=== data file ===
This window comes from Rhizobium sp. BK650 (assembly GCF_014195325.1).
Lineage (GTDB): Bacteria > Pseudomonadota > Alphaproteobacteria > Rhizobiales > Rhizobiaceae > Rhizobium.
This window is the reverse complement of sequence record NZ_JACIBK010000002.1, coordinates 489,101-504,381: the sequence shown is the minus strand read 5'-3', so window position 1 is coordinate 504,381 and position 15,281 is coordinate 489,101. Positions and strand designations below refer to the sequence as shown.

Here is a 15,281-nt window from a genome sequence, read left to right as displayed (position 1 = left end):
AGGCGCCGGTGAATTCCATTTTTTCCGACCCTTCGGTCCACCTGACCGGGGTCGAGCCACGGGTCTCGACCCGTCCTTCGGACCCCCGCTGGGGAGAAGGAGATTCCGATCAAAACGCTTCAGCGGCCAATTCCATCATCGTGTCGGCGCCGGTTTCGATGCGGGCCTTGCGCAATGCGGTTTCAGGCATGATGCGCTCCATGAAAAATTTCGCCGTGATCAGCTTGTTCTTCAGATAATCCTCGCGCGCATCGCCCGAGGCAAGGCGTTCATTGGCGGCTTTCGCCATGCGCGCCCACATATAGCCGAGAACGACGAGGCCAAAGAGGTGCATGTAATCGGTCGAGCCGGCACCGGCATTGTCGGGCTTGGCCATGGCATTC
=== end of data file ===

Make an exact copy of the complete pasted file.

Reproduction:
This window comes from Rhizobium sp. BK650 (assembly GCF_014195325.1).
Lineage (GTDB): Bacteria > Pseudomonadota > Alphaproteobacteria > Rhizobiales > Rhizobiaceae > Rhizobium.
This window is the reverse complement of sequence record NZ_JACIBK010000002.1, coordinates 489,101-504,381: the sequence shown is the minus strand read 5'-3', so window position 1 is coordinate 504,381 and position 15,281 is coordinate 489,101. Positions and strand designations below refer to the sequence as shown.

Here is a 15,281-nt window from a genome sequence, read left to right as displayed (position 1 = left end):
AGGCGCCGGTGAATTCCATTTTTTCCGACCCTTCGGTCCACCTGACCGGGGTCGAGCCACGGGTCTCGACCCGTCCTTCGGACCCCCGCTGGGGAGAAGGAGATTCCGATCAAAACGCTTCAGCGGCCAATTCCATCATCGTGTCGGCGCCGGTTTCGATGCGGGCCTTGCGCAATGCGGTTTCAGGCATGATGCGCTCCATGAAAAATTTCGCCGTGATCAGCTTGTTCTTCAGATAATCCTCGCGCGCATCGCCCGAGGCAAGGCGTTCATTGGCGGCTTTCGCCATGCGCGCCCACATATAGCCGAGAACGACGAGGCCAAAGAGGTGCATGTAATCGGTCGAGCCGGCACCGGCATTGTCGGGCTTGGCCATGGCATTC